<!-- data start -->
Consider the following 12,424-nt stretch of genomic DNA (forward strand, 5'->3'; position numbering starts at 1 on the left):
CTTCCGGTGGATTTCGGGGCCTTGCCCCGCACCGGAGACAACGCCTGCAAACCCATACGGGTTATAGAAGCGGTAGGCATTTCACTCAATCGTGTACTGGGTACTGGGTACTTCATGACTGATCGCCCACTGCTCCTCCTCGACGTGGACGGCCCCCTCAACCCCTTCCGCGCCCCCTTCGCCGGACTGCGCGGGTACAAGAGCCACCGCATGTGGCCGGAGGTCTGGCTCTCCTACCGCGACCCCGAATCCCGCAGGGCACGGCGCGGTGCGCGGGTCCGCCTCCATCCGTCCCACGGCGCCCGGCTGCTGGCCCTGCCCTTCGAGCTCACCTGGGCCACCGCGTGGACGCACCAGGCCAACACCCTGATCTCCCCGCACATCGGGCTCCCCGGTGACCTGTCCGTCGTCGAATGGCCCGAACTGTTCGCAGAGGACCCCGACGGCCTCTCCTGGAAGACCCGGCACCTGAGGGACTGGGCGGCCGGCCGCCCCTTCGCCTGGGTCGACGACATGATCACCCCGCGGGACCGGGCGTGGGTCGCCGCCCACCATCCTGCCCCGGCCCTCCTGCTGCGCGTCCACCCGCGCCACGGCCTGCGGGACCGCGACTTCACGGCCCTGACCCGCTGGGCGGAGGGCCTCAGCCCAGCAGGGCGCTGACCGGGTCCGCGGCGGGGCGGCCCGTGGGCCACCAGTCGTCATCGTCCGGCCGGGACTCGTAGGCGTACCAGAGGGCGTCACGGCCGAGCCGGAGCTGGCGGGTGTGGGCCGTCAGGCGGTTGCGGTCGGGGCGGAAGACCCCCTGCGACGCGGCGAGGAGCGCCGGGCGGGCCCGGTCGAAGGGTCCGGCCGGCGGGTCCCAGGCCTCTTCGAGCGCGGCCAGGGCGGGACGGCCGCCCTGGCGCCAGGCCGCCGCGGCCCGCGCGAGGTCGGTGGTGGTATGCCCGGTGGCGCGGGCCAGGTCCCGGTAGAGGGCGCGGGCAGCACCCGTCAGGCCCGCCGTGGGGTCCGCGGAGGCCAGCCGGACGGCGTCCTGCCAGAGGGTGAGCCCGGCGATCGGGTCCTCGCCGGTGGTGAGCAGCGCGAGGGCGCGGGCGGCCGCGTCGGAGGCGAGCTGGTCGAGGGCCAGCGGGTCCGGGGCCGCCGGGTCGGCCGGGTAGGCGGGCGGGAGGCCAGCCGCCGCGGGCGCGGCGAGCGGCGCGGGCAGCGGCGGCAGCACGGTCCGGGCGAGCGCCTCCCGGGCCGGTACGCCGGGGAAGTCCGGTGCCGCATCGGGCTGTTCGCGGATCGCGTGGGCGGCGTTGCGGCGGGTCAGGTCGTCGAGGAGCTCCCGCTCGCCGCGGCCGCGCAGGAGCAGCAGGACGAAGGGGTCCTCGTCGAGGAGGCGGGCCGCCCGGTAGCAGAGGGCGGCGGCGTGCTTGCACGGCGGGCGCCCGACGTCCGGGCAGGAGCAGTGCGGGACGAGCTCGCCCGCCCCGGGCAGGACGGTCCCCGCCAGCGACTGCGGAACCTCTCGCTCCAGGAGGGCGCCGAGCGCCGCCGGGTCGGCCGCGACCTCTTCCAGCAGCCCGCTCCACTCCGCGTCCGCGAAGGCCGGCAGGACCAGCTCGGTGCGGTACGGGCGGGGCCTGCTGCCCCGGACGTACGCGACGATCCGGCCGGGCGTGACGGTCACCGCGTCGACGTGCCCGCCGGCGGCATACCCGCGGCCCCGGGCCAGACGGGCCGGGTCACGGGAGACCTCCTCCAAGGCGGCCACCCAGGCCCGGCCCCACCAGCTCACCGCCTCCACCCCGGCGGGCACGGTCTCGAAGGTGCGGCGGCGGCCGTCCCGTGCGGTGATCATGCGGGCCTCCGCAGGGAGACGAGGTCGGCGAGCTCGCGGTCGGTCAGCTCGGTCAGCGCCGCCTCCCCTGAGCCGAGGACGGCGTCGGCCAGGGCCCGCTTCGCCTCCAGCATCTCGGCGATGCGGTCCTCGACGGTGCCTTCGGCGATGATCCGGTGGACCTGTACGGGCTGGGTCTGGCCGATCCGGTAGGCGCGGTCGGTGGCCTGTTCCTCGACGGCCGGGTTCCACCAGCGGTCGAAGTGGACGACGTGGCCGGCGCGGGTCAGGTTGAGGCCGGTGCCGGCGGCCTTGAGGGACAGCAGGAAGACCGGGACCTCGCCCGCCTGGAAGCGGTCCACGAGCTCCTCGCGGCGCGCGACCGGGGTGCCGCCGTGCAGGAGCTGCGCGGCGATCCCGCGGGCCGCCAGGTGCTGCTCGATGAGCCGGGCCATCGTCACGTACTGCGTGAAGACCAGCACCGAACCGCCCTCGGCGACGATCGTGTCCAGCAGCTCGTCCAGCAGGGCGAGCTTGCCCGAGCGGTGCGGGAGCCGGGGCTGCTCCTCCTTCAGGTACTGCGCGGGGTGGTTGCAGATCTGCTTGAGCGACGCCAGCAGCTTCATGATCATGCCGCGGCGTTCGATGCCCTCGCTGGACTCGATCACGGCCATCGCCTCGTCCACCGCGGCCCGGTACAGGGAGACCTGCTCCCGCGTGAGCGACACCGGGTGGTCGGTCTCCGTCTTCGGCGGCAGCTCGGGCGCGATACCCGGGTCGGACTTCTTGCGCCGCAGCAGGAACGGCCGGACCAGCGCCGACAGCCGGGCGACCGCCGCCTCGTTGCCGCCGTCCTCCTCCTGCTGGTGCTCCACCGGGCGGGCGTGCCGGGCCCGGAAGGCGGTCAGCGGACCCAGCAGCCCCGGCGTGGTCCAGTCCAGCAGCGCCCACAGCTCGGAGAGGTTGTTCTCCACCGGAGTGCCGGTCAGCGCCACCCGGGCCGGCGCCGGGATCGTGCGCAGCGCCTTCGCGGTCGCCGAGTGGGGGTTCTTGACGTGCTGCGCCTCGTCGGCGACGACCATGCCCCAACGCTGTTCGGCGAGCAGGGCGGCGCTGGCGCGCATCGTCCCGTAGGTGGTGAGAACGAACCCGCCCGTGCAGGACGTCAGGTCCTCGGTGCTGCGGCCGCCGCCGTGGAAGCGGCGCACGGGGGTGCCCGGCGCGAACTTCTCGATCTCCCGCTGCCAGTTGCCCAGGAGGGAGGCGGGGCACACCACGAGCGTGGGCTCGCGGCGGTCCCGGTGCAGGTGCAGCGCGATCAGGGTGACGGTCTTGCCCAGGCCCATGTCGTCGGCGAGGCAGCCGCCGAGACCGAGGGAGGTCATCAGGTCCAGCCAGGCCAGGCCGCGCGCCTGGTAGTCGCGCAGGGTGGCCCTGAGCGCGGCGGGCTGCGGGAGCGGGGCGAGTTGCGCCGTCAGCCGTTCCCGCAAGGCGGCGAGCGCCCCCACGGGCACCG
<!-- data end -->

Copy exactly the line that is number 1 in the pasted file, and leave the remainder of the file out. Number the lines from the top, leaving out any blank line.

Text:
Consider the following 12,424-nt stretch of genomic DNA (forward strand, 5'->3'; position numbering starts at 1 on the left):